Monthly Archives: April 2015

Brace for a flood of foreclosures when boom-era HELOCs turn 10

from Jerry Kronenberg @ Mainstreet

Millions of Americans will soon see monthly bills shoot up on home equity lines of credit (HELOCs) taken out during the housing boom, because HELOCs are going to start making homeowners pay both interest and principal, not just interest. That’s bad news because many consumers are already underwater, meaning they owe more than their places are worth, a RealtyTrac study shows.

“A lot of people were using their homes as ATMs during the bubble, and that — coupled with the fact that home values have since gone down — has backed a lot of them into a corner,” says Daren Blomquist of RealtyTrac, which recently analyzed home equity lines of credit on millions of properties.

HELOCs are a type of second mortgage that homeowners use to tap into equity that they’ve built up in their residences.

A bank will typically give you a revolving line of credit up to a certain amount (often around $100,000) and let you use the money to buy whatever you want. You typically have to pay just interest — no principal — on your balance for the first decade of the loan’s 30-year term.

But after that, you generally have to begin paying interest and principal — and RealtyTrac thinks that will soon create big problems for millions of homeowners who got HELOCs between 2005 and 2008, just as the housing market peaked.

Home values collapsed in late 2008 as the housing bust and Great Recession took hold, leaving lots of HELOC borrowers “underwater,” owing more on their first and second mortgages than their properties are worth even today.

A RealtyTrac analysis of public property records across America found that at least 3.3 million homes still carry HELOCs from the 2005-08 era, with 1.8 million of these residences — or 56% of the total — considered “seriously underwater.” Consumers who own those homes owe lenders at least 125% of a property’s current market value.

RealtyTrac predicts that once the average HELOC borrower’s ten-year interest-only period ends, the person’s monthly bill will more than double to $279 from just $133 today.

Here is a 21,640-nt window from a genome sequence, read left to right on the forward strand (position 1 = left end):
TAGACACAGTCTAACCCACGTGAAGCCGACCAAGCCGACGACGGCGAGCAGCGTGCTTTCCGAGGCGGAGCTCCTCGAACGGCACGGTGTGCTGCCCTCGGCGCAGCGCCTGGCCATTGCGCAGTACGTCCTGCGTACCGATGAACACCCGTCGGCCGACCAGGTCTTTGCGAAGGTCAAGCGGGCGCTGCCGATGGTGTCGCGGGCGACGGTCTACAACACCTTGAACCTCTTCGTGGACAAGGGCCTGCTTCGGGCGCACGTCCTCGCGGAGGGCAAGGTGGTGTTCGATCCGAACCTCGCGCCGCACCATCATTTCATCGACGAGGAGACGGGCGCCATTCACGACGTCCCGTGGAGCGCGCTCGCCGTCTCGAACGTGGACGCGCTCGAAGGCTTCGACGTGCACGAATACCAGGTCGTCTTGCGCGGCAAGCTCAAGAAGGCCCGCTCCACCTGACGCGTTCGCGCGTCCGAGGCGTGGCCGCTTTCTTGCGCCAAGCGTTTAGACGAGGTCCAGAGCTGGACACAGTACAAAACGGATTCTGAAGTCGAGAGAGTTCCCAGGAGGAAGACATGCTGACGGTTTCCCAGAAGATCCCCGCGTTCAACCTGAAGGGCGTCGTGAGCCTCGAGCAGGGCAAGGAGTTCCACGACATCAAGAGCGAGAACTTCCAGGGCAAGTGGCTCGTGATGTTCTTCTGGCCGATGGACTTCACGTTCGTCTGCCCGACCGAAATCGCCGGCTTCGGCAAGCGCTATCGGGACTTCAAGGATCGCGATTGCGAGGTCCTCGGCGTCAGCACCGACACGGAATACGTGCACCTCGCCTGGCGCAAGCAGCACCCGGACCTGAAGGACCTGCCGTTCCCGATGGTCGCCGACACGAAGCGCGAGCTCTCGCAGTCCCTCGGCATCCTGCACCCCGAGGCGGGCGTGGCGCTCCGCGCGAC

That might not sound like much, but Blomquist thinks the higher charges will throw many struggling homeowners into foreclosure. “I think it’s a significant shock that will push a lot of people over the edge,” he says.

RealtyTrac expects the biggest problems in California, Florida and Illinois, which have not only high levels of boom-era HELOCs in general but lots of loans tied to seriously underwater homes.

For example, the firm found that some 646,000 California residences carry 2005-08 HELOCs, including 424,000 linked to properties whose owners are deeply in the red.

Mark Hughes of First Team Real Estate near Los Angeles expects many underwater homeowners simply to “walk away” from their residences, moving out and letting lenders deal with the problem.

“I think a lot of people will say: ‘Not only can I not afford the higher HELOC payments, but do I even want to try? Am I just throwing good money after bad?'” he says.

Still neither Blomquist nor he sees the problem as widespread enough to spark a second U.S. housing bust.

Blomquist says many cities have short supplies of homes for sale, so they should manage to absorb properties that hit the market due to HELOC-related foreclosures.

But the expert does consider the likely added inventory “one of several factors that will make home prices plateau this year in many markets.”

picture from original article: © Carlos Barria/Reuters

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Feds Fine Mortgage Servicer $63 million

From Bob Sullivan at

Nationwide mortgage servicing company Green Tree will pay $63 million to settle allegations that it mistreated mortgage holders, federal authorities revealed this week.

Green Tree was accused of misleading consumers about their monthly payments, harassing them if they were as little as one day late, forcing them to making payments using a pricey “Speedpay” system, stalling short sales and not honoring mortgage modifications. The firm will return $48 million to consumers and pay a $15 million civil penalty; it admitted no wrongdoing.